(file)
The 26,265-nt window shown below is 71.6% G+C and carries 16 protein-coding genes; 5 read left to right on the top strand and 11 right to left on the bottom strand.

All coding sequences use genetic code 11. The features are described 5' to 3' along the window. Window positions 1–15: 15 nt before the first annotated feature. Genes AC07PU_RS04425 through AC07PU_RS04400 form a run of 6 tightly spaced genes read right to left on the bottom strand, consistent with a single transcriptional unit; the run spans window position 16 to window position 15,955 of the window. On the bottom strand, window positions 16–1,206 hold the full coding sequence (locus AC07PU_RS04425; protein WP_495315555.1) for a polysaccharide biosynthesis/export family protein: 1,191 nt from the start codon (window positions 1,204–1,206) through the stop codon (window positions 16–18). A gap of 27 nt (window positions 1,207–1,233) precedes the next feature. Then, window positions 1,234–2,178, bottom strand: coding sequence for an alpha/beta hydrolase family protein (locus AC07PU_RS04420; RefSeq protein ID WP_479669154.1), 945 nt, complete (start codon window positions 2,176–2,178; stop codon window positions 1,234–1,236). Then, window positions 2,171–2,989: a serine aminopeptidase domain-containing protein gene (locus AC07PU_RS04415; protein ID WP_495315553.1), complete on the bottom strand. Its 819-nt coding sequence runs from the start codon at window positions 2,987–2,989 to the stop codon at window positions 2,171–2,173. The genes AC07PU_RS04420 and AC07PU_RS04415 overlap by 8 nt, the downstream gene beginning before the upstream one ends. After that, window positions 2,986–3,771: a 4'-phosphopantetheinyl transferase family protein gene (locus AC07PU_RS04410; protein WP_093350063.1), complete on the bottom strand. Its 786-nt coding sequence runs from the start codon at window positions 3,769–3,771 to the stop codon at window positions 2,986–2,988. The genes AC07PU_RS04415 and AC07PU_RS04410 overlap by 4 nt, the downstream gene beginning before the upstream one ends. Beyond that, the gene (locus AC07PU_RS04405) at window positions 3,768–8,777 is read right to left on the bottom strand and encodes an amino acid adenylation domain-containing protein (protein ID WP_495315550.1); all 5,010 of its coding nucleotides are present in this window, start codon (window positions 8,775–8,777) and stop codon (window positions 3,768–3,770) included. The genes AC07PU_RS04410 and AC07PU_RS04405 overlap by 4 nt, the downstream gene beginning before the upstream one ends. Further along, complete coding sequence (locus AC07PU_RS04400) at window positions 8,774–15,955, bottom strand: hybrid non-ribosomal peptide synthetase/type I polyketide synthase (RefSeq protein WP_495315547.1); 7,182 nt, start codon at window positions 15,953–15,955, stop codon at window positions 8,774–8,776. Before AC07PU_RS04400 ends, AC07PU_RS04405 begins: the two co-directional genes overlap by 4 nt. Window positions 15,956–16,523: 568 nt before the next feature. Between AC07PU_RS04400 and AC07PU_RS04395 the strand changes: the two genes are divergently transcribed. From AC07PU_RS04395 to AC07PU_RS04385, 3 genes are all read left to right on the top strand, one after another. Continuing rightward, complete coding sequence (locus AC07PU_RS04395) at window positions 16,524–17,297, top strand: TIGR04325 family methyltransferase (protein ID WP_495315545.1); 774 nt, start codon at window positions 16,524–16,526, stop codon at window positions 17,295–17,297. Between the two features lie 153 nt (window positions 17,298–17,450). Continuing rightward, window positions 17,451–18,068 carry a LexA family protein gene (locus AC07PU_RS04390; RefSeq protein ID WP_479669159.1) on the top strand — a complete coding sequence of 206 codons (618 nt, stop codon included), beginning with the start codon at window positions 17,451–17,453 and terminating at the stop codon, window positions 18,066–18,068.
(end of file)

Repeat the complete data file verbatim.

The 26,265-nt window shown below is 71.6% G+C and carries 16 protein-coding genes; 5 read left to right on the top strand and 11 right to left on the bottom strand.

All coding sequences use genetic code 11. The features are described 5' to 3' along the window. Window positions 1–15: 15 nt before the first annotated feature. Genes AC07PU_RS04425 through AC07PU_RS04400 form a run of 6 tightly spaced genes read right to left on the bottom strand, consistent with a single transcriptional unit; the run spans window position 16 to window position 15,955 of the window. On the bottom strand, window positions 16–1,206 hold the full coding sequence (locus AC07PU_RS04425; protein WP_495315555.1) for a polysaccharide biosynthesis/export family protein: 1,191 nt from the start codon (window positions 1,204–1,206) through the stop codon (window positions 16–18). A gap of 27 nt (window positions 1,207–1,233) precedes the next feature. Then, window positions 1,234–2,178, bottom strand: coding sequence for an alpha/beta hydrolase family protein (locus AC07PU_RS04420; RefSeq protein ID WP_479669154.1), 945 nt, complete (start codon window positions 2,176–2,178; stop codon window positions 1,234–1,236). Then, window positions 2,171–2,989: a serine aminopeptidase domain-containing protein gene (locus AC07PU_RS04415; protein ID WP_495315553.1), complete on the bottom strand. Its 819-nt coding sequence runs from the start codon at window positions 2,987–2,989 to the stop codon at window positions 2,171–2,173. The genes AC07PU_RS04420 and AC07PU_RS04415 overlap by 8 nt, the downstream gene beginning before the upstream one ends. After that, window positions 2,986–3,771: a 4'-phosphopantetheinyl transferase family protein gene (locus AC07PU_RS04410; protein WP_093350063.1), complete on the bottom strand. Its 786-nt coding sequence runs from the start codon at window positions 3,769–3,771 to the stop codon at window positions 2,986–2,988. The genes AC07PU_RS04415 and AC07PU_RS04410 overlap by 4 nt, the downstream gene beginning before the upstream one ends. Beyond that, the gene (locus AC07PU_RS04405) at window positions 3,768–8,777 is read right to left on the bottom strand and encodes an amino acid adenylation domain-containing protein (protein ID WP_495315550.1); all 5,010 of its coding nucleotides are present in this window, start codon (window positions 8,775–8,777) and stop codon (window positions 3,768–3,770) included. The genes AC07PU_RS04410 and AC07PU_RS04405 overlap by 4 nt, the downstream gene beginning before the upstream one ends. Further along, complete coding sequence (locus AC07PU_RS04400) at window positions 8,774–15,955, bottom strand: hybrid non-ribosomal peptide synthetase/type I polyketide synthase (RefSeq protein WP_495315547.1); 7,182 nt, start codon at window positions 15,953–15,955, stop codon at window positions 8,774–8,776. Before AC07PU_RS04400 ends, AC07PU_RS04405 begins: the two co-directional genes overlap by 4 nt. Window positions 15,956–16,523: 568 nt before the next feature. Between AC07PU_RS04400 and AC07PU_RS04395 the strand changes: the two genes are divergently transcribed. From AC07PU_RS04395 to AC07PU_RS04385, 3 genes are all read left to right on the top strand, one after another. Continuing rightward, complete coding sequence (locus AC07PU_RS04395) at window positions 16,524–17,297, top strand: TIGR04325 family methyltransferase (protein ID WP_495315545.1); 774 nt, start codon at window positions 16,524–16,526, stop codon at window positions 17,295–17,297. Between the two features lie 153 nt (window positions 17,298–17,450). Continuing rightward, window positions 17,451–18,068 carry a LexA family protein gene (locus AC07PU_RS04390; RefSeq protein ID WP_479669159.1) on the top strand — a complete coding sequence of 206 codons (618 nt, stop codon included), beginning with the start codon at window positions 17,451–17,453 and terminating at the stop codon, window positions 18,066–18,068.